No sound on this 1945 film, unfortunately:
The pub was demolished in 1989, having to make room for the Limehouse Link roadway.
57-77 West India Dock Road
The following photo by William Whiffin shows the Poplar Training School Band marching in West India Dock Road in the 1920s. Recognizable on the left are Harry Jacobs’ outfitter’s shop, J. Downton & Co (pump makers), Blue Posts (surrounded by scaffolding) and the Fire Station.
The Toll Gate
As was the case with Commercial Road, West India Dock Road was operated as a toll road by the dock company who also recovered some of its road-construction costs by selling parcels of land along the road. The original toll gate was just south of Pennyfields, but later it was replaced by a toll house in the road close to King Street (later renamed Ming Street) which operated until the abolition of the tolls in 1871.
The following photo shows the toll house. Some of the buildings in the background are identifiable in the William Whiffin photo above.
The Blue Posts
Just past the toll gate, at 73-75 West India Dock Road, was The Blue Posts pub, which is on the right in the following photograph, taken from King (later Ming) Street looking over West India Dock Road towards Charlie Brown’s and Garford Street. It became the Buccaneer shortly before its demolition in 1987–8.
The fire station was completed in 1868 The adoption of motorized fire engines led to a reduction in the number of stations required, and a report in 1920 recommended the closure of Poplar Fire Station. The building then had a number of owners before it was demolished in 1987-8 for road improvements:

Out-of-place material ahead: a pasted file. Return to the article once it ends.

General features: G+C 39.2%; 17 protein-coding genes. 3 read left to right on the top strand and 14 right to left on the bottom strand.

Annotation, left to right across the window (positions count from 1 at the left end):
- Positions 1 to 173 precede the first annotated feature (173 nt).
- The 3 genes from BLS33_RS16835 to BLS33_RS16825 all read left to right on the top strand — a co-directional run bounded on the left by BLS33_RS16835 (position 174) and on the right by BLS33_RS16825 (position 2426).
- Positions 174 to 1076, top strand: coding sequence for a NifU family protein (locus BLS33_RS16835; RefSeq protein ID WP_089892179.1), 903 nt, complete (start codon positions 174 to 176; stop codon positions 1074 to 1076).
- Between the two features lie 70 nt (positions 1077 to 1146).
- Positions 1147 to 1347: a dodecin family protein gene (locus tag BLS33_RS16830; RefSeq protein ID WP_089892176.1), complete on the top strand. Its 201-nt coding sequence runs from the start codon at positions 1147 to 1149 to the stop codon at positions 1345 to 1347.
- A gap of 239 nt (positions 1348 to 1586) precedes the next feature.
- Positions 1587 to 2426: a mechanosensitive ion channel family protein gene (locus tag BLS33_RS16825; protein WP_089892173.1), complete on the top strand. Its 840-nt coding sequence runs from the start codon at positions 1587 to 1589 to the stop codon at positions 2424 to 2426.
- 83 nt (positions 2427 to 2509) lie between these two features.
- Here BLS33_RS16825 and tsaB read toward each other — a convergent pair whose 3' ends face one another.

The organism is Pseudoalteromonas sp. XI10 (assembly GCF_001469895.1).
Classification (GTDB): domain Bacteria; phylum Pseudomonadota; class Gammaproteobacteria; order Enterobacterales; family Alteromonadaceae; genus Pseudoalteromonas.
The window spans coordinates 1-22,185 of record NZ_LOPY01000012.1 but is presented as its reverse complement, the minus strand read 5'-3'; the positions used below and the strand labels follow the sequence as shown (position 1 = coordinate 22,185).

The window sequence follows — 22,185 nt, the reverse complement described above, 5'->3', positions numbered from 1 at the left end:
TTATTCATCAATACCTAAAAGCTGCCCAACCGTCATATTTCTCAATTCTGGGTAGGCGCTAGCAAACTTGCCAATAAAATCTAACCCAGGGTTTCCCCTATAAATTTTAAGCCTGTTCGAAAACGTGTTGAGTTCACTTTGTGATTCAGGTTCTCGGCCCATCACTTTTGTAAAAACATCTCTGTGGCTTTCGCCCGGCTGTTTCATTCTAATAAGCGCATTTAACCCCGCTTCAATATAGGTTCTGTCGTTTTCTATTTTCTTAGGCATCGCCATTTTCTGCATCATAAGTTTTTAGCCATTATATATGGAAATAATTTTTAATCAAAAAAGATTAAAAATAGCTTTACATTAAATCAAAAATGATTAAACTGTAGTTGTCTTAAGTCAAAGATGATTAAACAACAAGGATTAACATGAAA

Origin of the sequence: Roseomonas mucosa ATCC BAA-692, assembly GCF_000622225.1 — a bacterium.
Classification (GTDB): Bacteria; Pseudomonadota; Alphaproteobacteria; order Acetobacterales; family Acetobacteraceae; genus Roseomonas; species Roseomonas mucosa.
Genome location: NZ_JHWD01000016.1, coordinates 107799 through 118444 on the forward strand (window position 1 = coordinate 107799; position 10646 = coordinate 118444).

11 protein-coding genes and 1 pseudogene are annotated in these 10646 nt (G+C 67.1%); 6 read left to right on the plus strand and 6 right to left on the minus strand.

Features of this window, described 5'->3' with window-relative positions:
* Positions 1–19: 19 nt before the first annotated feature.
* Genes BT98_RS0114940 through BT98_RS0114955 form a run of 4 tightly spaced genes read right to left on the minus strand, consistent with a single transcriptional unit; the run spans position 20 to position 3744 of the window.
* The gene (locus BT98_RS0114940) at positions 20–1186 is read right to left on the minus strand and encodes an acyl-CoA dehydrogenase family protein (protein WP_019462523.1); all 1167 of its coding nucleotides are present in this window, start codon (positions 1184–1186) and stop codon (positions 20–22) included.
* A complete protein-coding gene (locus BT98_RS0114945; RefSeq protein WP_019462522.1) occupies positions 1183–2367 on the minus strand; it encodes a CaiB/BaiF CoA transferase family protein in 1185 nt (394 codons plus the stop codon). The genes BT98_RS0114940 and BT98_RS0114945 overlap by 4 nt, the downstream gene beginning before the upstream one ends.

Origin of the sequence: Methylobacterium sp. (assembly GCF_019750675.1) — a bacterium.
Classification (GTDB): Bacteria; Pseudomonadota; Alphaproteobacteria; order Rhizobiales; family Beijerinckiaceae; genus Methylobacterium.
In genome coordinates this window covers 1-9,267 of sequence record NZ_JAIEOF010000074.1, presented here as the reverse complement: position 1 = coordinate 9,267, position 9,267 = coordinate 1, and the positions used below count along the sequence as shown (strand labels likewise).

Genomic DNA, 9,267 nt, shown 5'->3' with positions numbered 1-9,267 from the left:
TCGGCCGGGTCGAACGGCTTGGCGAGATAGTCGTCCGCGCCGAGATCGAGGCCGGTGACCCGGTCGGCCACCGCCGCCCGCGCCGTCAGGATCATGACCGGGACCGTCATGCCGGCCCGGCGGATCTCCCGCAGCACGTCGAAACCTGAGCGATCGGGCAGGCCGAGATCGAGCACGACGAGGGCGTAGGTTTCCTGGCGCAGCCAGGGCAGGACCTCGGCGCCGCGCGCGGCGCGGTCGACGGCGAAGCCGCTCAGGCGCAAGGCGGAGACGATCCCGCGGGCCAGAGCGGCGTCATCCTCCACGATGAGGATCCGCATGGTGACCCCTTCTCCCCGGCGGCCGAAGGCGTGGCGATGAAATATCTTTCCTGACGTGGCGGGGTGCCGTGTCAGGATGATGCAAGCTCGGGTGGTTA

- 1920-28 – London Salvage Corps.
- 1928-69 – T. F. Maltby Limited, stevedores
- 1970-?? – Crome & Mitchell, nut merchants
West India Docks Station
This was opened in 1840 as part of the London and Blackwall Railway. The platforms were timber built onto the viaduct. It was partly rebuilt by the Great Eastern Railway in 1896. It closed in 1926 and was demolished in 1931. The DLR station is in the same vicinity. The station included some rudimentary goods handling equipment in the shape of a crane and some chutes.
Today, West India Dock Road no longer goes under the railway viaduct to the main West India Dock entrance. For history and images of the other side of the railway line, you might want to take a look at this earlier article: A Small Corner of The West India Docks.
Many other changes have taken place along West India Dock Road since the late 1980s. Or, to put it another way, much has been demolished thanks to the creation of the Limehouse Link road and tunnel. There is little or nothing left to remind us of the colourful history of the road. You can go on to Google Street View and have a look around, but this ‘Then and Now’ image sums if up for me.